Recollections of John Pounds: New Years Eve by Reverend Henry Hawkes
Monday evening; – the last evening in the year: – meeting John Pounds in St. Mary’s Street, as he was crossing over into Crown Street; – “Yer sarvant, Sir! – Sharp frost!” “Yes, Mr. Pounds; but you don’t seem to feel it much; with your bare arms, and open chest, and no hat on!” “I likes it! It makes me feel fresh and brisk like! I’se been to the King’s Bastion, to see the sun set: – the last sun, you know, Sir, in the old year. He goes down very grand; all crimson and gold: – bright – to the last!”
“Yes Mr. Pounds, we’ve had a glorious sunset, to close the old year; – full of splendour! And I am very glad you are so well and hearty to enjoy it”.
“Never better in my life; – bless the Lord! – And I’se be up betimes i’ the morning, to see the first sun o’ the new year rise! – I’se now a-going to Mrs. More’s to give her little child’s foot another bit of a push out like. It’s the one in arms. You knows ’em; – the bigger ons come to your Sunday-school.”
“Yes, I know them.”
“Well; – one day I sees Mrs. More a-coming with her child in her arms. ‘Missus,’ I says, ‘your child’s foot turns in.’ ‘Yes, Mr. Pounds,’ she says; ‘it’s bom so.’ ‘I’se cure that child’s foot,’ I says; ‘if you’s let me try.’ ‘Yes, Mr. Pounds, an thank y’;’ she says. So I takes it in hand; an I makes it a little boot out o’ old shoe-leather; like my little Johnny’s. Poor little thing! – It cries very much, it does, – every time I gives it another bit of a push out.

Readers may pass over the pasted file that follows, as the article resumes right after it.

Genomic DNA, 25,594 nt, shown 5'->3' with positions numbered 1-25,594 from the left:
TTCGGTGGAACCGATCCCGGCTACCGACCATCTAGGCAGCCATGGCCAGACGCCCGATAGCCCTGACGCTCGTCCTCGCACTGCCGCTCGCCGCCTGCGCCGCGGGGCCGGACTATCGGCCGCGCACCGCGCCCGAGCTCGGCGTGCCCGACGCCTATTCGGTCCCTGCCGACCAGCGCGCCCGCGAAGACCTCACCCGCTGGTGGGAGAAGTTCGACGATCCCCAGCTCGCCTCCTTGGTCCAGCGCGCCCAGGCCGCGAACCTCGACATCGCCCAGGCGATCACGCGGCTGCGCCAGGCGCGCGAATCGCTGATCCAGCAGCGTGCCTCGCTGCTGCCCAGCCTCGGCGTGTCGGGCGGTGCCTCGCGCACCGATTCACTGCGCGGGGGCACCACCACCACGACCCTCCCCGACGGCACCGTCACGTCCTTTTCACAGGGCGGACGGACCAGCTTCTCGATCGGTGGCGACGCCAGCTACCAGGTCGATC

But I goes on with it; it’s all for its good. It’s a long time about; but I’se make a good job of it, before I’se done with it. “An then – ” and he paused; – and looked up at me with a comical smile; – resting with both hands on his strong hazel stick. – “Then, ye sees, Sir; – when I’se given Mrs. More’s child’s foot another bit of a push out, – I’se a-going to buy me a pint o’ sprats for my dinner to-morrow!” – And he laughed at the thought. “I doesn’t often cook a nice dinner for myself. But to-morrow’s New Years Day; an my Neffy’s have a holiday; – poor lad! – an he’s a-going to dine out wi’ some friends of his.
So, – thinks I to myself; – I’se be alone to-morrow; – I’se go an buy me a pint o’ sprats for my dinner! – Yer sarvant, Sir!” – And he strode off, full of glee and energy; making the ice splinter – as he struck down his strong hazel stick.
“Good evening, Mr Pounds. I hope you enjoy your sprats to-morrow!”
“No fear o’ that!” he said, with a lively tone; looking back for a moment, and smiling. And he strode away with bright alacrity.
People came out of their houses – crowding towards us – all along the street. Poor creatures came pouring out from the back courts and alleys. It was one scene of excitement and loud lamentation. All had lost a Friend.
“We carried the body up-stairs, and laid him on his bed. And I went to tell Lemmon what had happened. Poor Lemmon! – You’d have thought – his heart was broken. They had been friends from childhood. They were playfellows together as little children.”
A Coroners inquest was held in the afternoon. The Jury gave it as their verdict, that the death was caused by “an affection of the heart.”